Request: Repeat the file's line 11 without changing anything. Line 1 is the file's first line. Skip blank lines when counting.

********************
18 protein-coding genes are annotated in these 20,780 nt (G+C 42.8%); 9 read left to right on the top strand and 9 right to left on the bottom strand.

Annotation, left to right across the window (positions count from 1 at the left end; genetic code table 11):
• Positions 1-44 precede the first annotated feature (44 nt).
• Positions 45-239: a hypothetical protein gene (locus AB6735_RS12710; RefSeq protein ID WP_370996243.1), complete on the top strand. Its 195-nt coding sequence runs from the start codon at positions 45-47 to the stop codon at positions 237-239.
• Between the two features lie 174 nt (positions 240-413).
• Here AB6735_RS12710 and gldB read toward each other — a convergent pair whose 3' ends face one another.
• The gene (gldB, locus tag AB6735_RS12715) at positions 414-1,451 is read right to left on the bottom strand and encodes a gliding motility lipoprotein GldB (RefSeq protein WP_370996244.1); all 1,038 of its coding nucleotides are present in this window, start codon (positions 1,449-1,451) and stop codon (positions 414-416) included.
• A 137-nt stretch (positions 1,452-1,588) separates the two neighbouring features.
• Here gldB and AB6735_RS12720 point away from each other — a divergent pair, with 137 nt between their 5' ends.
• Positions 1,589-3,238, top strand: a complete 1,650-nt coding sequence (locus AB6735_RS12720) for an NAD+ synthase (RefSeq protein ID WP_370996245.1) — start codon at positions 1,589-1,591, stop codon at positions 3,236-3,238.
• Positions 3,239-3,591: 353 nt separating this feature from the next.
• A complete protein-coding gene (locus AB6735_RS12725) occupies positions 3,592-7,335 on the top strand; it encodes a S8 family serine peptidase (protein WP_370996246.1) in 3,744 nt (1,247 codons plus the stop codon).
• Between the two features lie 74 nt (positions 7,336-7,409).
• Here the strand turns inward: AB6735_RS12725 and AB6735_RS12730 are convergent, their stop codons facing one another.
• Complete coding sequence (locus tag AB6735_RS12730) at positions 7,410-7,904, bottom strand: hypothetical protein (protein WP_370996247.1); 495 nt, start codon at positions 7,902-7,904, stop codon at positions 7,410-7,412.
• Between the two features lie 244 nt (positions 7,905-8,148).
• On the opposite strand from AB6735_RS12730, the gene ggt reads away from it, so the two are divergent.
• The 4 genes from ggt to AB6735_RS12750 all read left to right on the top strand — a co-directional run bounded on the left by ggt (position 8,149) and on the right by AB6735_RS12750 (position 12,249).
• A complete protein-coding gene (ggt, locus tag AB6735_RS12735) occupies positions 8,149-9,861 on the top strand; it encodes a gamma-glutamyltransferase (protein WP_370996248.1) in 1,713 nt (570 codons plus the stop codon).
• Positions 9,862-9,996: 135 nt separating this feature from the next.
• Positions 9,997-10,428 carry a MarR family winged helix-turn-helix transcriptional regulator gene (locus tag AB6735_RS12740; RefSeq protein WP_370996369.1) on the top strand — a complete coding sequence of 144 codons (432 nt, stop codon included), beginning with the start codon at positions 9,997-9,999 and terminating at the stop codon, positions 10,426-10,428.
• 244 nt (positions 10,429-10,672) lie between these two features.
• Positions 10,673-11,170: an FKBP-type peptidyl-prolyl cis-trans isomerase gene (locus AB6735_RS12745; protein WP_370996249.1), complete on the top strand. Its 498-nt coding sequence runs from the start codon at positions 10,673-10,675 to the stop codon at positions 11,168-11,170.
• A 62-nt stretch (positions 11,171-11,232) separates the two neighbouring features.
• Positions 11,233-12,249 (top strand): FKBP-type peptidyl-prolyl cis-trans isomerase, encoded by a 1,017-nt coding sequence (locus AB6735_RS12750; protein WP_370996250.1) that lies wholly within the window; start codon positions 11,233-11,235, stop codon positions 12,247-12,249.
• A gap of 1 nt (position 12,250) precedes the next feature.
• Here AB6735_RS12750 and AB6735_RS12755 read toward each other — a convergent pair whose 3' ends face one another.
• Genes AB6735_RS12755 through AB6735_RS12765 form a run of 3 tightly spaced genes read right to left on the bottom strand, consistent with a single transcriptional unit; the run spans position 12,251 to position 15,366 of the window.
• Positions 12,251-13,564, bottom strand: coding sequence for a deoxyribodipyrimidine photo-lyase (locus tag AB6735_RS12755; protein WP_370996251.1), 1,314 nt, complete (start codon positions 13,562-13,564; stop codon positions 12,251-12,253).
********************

• Positions 3,239-3,591: 353 nt separating this feature from the next.